The Zimbabwe Human Rights Association (ZimRights) has resumed voter mobilisation roadshows targeting during the Biometric Voter Registration (BVR) mop up exercise.
The organisation visited and conducted roadshows in Budiriro, Genview, Glenorah, Highfield, Kuwadzana and Dzivarasekwa from Thursday to Saturday.
Meanwhile, on Saturday, ZimRights conducted a review of the voter mobilisation campaign with a focus group of voter registration mobilisers, who were trained and deployed at the beginning of the BVR exercise, from across the country.
Speaking at the meeting, ZimRights Senior Programs Officer, Leo Chamahwinya, revealed how the issue of the collection of serial numbers had left people in some rural areas intimidated and afraid of registering.
“We want to create an insulated voter who is not intimidated, or swayed by freebies. Or let’s create a sophisticated voter, who gives people serial numbers, but know it doesn’t affect their choice.
“In Zhombe, we were being told that their serial numbers are being collected from registration slips.”
ZimRights has been trying to allay fears about this illegal activity affecting voting through mock voting sessions.
In Chipinge, ZimRights voter registration mobilisers had to engage authorities such as councillors and the police to stop the malpractice.
Voter mobilisers had to engage the District Administrator in Goromonzi after village heads had initially refused to give villagers proof of residence without producing a chicken, which is required for one to be put in the village register.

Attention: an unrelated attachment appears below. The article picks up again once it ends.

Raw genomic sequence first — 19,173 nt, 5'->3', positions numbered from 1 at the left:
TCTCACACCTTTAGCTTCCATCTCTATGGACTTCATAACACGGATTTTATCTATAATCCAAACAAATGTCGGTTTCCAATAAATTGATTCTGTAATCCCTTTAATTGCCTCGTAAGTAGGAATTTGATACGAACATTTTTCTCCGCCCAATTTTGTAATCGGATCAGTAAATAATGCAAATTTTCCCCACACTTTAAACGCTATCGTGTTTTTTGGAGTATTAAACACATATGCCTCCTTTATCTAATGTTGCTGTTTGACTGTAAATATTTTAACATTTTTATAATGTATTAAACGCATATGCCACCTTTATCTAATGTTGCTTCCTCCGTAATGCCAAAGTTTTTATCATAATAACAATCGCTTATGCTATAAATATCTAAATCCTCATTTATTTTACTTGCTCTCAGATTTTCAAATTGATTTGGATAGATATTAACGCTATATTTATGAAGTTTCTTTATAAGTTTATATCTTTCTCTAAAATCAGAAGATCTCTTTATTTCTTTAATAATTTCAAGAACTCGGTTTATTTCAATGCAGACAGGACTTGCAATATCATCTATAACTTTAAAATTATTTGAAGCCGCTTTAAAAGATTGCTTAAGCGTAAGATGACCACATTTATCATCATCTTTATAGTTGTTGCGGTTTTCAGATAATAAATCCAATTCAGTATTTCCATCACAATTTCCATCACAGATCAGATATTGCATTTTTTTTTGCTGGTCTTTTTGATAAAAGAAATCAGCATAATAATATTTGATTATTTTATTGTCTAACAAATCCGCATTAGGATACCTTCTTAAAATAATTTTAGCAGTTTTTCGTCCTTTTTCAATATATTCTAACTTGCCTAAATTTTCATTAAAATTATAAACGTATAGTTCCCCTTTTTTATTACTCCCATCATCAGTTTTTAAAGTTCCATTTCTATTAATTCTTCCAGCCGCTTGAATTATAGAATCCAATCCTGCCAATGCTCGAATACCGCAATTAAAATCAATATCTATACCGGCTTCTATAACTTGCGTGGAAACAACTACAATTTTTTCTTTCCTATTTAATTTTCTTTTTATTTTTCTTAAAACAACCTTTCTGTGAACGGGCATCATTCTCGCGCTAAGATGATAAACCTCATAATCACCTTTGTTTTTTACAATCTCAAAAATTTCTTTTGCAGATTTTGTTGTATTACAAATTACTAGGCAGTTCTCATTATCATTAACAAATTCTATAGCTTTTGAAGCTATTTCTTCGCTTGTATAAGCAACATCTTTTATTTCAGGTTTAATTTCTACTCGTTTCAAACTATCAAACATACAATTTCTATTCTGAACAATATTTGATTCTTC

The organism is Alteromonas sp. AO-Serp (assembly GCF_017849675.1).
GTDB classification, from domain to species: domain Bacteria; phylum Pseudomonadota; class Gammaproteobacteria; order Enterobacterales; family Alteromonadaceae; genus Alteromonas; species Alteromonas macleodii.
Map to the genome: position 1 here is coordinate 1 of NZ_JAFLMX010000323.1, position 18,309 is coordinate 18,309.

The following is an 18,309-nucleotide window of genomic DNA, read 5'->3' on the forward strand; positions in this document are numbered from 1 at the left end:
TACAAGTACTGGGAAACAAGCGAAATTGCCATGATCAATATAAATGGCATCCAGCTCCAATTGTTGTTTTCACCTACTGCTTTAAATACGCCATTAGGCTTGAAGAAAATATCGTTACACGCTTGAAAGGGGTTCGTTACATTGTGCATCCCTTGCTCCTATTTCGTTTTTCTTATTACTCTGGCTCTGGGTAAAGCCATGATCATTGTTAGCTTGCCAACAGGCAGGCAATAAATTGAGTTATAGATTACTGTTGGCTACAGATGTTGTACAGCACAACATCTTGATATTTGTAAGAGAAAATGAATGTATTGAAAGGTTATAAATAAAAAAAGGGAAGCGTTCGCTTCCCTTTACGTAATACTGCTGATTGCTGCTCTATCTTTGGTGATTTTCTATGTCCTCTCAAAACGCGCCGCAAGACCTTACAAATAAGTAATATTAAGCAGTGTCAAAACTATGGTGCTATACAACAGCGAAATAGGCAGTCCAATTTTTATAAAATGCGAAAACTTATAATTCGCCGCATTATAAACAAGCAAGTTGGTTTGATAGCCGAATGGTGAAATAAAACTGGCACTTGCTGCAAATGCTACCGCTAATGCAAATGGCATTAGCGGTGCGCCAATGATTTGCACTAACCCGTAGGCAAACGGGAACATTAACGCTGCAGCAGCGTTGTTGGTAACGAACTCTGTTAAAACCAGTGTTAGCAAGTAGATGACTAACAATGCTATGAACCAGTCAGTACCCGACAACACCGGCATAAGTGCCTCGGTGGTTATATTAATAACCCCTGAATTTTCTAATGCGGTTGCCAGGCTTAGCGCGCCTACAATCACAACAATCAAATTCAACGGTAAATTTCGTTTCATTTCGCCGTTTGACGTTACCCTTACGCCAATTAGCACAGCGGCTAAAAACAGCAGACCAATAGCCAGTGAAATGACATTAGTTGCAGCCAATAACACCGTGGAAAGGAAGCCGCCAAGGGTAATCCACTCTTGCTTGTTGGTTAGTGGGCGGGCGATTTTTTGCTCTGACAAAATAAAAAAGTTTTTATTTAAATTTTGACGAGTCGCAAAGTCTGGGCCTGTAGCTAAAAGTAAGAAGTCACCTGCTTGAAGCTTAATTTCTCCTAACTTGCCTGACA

The issue was resolved after the DA met with the village heads and instructed them to give proof of residence without the chicken.
While the decision to grant aliens the right to vote was welcomed in many parts of the country, the requirement for long birth certificates as part of the requirements for them to register as voters presented a challenge.
Noel Ambiyano said: “For instance, my father could not register because he does not even know where to get the information to obtain the long birth certificate. So he still can’t register to vote.”
In areas like Kadoma, it was revealed that people failed to get the confirmation slips after registration due to shortage of stationery, and the slips had not arrived at the end of the Phase 4 of the BVR blitz on December 19.
By and large, the interventions by ZimRights under the #10x10campaign, where mobilisers visited churches, village gatherings, farms and mines.
The organisation will take the lessons learnt from the review meeting into the period after voter registration ends in February to encourage people to vote.